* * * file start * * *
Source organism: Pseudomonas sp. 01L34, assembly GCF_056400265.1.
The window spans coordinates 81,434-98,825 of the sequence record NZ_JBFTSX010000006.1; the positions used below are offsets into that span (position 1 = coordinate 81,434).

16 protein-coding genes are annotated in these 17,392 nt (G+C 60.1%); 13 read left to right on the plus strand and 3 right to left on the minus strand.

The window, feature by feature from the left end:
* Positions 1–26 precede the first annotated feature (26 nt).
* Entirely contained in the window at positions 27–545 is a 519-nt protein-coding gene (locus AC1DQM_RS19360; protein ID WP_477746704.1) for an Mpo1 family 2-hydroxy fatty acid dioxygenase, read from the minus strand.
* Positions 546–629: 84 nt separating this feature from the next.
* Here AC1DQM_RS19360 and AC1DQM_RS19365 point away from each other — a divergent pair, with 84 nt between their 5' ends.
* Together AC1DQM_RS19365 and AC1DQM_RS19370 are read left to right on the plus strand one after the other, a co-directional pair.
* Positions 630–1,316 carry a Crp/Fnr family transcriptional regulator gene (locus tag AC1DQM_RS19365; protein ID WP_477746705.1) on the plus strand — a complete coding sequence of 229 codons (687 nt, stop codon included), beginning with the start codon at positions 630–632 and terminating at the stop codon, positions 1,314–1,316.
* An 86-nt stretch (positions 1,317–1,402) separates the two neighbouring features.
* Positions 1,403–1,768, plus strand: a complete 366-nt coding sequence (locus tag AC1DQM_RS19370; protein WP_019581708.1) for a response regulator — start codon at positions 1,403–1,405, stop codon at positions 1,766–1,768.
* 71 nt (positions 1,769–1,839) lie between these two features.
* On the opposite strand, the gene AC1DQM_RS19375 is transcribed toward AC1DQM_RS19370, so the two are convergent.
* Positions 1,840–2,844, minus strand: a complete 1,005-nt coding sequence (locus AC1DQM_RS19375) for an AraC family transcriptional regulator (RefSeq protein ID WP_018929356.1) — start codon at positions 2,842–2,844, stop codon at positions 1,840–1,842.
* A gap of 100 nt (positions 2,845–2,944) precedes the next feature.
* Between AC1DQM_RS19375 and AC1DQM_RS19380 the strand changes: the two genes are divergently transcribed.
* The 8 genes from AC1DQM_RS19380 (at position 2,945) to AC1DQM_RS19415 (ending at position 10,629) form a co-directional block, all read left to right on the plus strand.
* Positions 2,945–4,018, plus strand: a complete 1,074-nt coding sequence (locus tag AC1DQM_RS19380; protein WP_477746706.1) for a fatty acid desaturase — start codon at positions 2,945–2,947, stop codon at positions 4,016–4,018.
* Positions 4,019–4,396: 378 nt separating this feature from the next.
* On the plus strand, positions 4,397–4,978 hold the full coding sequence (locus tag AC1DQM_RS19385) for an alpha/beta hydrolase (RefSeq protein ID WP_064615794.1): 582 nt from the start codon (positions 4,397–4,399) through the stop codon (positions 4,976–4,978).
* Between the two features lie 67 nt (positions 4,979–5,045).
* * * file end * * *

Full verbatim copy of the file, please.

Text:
Source organism: Pseudomonas sp. 01L34, assembly GCF_056400265.1.
The window spans coordinates 81,434-98,825 of the sequence record NZ_JBFTSX010000006.1; the positions used below are offsets into that span (position 1 = coordinate 81,434).

16 protein-coding genes are annotated in these 17,392 nt (G+C 60.1%); 13 read left to right on the plus strand and 3 right to left on the minus strand.

The window, feature by feature from the left end:
* Positions 1–26 precede the first annotated feature (26 nt).
* Entirely contained in the window at positions 27–545 is a 519-nt protein-coding gene (locus AC1DQM_RS19360; protein ID WP_477746704.1) for an Mpo1 family 2-hydroxy fatty acid dioxygenase, read from the minus strand.
* Positions 546–629: 84 nt separating this feature from the next.
* Here AC1DQM_RS19360 and AC1DQM_RS19365 point away from each other — a divergent pair, with 84 nt between their 5' ends.
* Together AC1DQM_RS19365 and AC1DQM_RS19370 are read left to right on the plus strand one after the other, a co-directional pair.
* Positions 630–1,316 carry a Crp/Fnr family transcriptional regulator gene (locus tag AC1DQM_RS19365; protein ID WP_477746705.1) on the plus strand — a complete coding sequence of 229 codons (687 nt, stop codon included), beginning with the start codon at positions 630–632 and terminating at the stop codon, positions 1,314–1,316.
* An 86-nt stretch (positions 1,317–1,402) separates the two neighbouring features.
* Positions 1,403–1,768, plus strand: a complete 366-nt coding sequence (locus tag AC1DQM_RS19370; protein WP_019581708.1) for a response regulator — start codon at positions 1,403–1,405, stop codon at positions 1,766–1,768.
* 71 nt (positions 1,769–1,839) lie between these two features.
* On the opposite strand, the gene AC1DQM_RS19375 is transcribed toward AC1DQM_RS19370, so the two are convergent.
* Positions 1,840–2,844, minus strand: a complete 1,005-nt coding sequence (locus AC1DQM_RS19375) for an AraC family transcriptional regulator (RefSeq protein ID WP_018929356.1) — start codon at positions 2,842–2,844, stop codon at positions 1,840–1,842.
* A gap of 100 nt (positions 2,845–2,944) precedes the next feature.
* Between AC1DQM_RS19375 and AC1DQM_RS19380 the strand changes: the two genes are divergently transcribed.
* The 8 genes from AC1DQM_RS19380 (at position 2,945) to AC1DQM_RS19415 (ending at position 10,629) form a co-directional block, all read left to right on the plus strand.
* Positions 2,945–4,018, plus strand: a complete 1,074-nt coding sequence (locus tag AC1DQM_RS19380; protein WP_477746706.1) for a fatty acid desaturase — start codon at positions 2,945–2,947, stop codon at positions 4,016–4,018.
* Positions 4,019–4,396: 378 nt separating this feature from the next.
* On the plus strand, positions 4,397–4,978 hold the full coding sequence (locus tag AC1DQM_RS19385) for an alpha/beta hydrolase (RefSeq protein ID WP_064615794.1): 582 nt from the start codon (positions 4,397–4,399) through the stop codon (positions 4,976–4,978).
* Between the two features lie 67 nt (positions 4,979–5,045).